Hill range

The BR hills links the Eastern Ghats and the Western Ghats allowing animals to move between them and facilitating gene flow between populations of species in these areas. Thus, this sanctuary serves as an important biological bridge for the biota of the entire Deccan plateau.

The BR hills along with the Male Mahadeshwara Hills (MM Hills) range forms a distinctly unusual ridge running north-south amidst the plains of Bangalore (~900 m above MSL), Mysore(~800 m above MSL) and Krishnagiri(~450 m above MSL). The peaks of these lofty range rise as high as 1800 m (BR hills 1400 to 1800 m; MM Hills 1000 to 1200 m). The highest hill is Kattari Betta, at 1800 MSL. Various observations point to a possible biogeographic link between BR hills and Nilgiri ranges.
Panoramic view of the Biligirirangans. The pointed peak is Malkibetta, to its left is the high ridge of Honnematti.

Biogeographically, the sanctuary is unique. It is located between 11° and 12° N and the ridges of the hills run in the north-south direction. It is a projection of the Western Ghats in a north-easterly direction and meets the splintered hills of the Eastern Ghats at 78° E. This unique extension of Western Ghats constitutes a live bridge between the Eastern and Western Ghats with the sanctuary located almost in the middle of this bridge. Thus, the biota of BRT sanctuary can be expected to be predominantly of Western Ghats in nature with significant proportion of eastern elements as well.[2]
Climate and vegetation

The sanctuary, ~35 km long north-south and ~15 km wide east-west is spread over an area of 540 km2 with a wide variation in mean temperature (9 °C to 16 °C minimum and 20 °C to 38 °C maximum) and annual rainfall (600 mm at the base and 3000 mm at the top of the hills) The hill ranges, within the sanctuary raise as high as 1200 m above the basal plateau of 600 m and run north-south in two ridges. The wide range of climatic conditions along with the altitude variations within the small area of the sanctuary have translated it into a highly heterogeneous mosaic of habitats such that we find almost all major forest vegetation types – scrub, deciduous, riparian, evergreen, sholas and grasslands.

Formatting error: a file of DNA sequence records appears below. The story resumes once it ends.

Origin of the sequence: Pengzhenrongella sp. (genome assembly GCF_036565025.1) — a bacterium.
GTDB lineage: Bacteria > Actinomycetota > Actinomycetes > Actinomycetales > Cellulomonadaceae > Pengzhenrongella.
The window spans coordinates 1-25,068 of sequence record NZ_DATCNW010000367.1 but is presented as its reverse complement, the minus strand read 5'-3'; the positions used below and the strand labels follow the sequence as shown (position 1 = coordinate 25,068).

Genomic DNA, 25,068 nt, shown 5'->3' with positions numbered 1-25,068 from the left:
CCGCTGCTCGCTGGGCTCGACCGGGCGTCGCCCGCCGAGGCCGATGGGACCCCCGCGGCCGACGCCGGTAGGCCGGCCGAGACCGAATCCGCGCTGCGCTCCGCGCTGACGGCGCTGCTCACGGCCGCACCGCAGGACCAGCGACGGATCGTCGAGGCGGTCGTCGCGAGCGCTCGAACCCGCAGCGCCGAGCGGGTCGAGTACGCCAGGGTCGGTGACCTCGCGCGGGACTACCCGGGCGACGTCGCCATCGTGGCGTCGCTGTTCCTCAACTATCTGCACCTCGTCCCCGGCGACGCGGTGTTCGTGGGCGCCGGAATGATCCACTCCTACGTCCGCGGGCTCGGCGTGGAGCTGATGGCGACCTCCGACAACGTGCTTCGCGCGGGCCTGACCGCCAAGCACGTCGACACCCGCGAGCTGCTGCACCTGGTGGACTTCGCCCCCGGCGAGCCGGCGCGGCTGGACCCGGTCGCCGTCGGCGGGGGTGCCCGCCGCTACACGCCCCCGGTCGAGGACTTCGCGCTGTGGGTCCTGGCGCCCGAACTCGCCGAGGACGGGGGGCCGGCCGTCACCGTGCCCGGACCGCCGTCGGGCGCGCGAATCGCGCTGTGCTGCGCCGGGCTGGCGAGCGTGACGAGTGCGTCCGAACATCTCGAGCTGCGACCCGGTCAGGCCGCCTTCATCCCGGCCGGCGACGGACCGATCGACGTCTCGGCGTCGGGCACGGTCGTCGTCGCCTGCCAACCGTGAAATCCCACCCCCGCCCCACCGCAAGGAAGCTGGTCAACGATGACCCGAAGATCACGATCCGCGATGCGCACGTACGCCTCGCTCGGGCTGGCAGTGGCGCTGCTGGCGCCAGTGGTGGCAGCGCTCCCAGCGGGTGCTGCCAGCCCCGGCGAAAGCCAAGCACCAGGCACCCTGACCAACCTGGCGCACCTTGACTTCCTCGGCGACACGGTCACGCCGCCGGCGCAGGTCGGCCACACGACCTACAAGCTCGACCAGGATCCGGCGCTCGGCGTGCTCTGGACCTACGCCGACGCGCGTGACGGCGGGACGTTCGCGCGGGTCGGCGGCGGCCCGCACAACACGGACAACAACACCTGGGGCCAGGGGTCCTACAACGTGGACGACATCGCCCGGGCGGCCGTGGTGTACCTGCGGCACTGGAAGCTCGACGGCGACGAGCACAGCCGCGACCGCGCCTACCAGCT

The forests harbour close to 800 species of plants from various families and shows a close affinity to the Western Ghats.[3]

Getting there
By Road (From Bangalore): Take the Bangalore – Mysore highway, and drive till Maddur. Turn left after leaving Maddur and drive till you reach Malavalli. Continue driving past Malavalli and get to Kollegala town. BR Hills is another 30 minutes drive from Kollegala.Those who come from Coimbatore can take either KSRTC or TNSTC to reach Chamarajanagar, buses ply every 20 minutes. Train : Nearest train station is in Chamarajanagar, 40 km from BR Hills. Daily 6 trains connect Chamarajanagar with Mysore and one among the six goes to Tirupati via Bangalore . Flight : Mysore Airport is the nearest domestic airport, Which has tri-weekly non-stop flights to Bangalore operated by Spicejet. Coimbatore Airport, 185 km from BR Hills, is nearest international airport. But Coimbatore has less connectivity compared to Bangalore International Airport which is 220 km from BR Hills.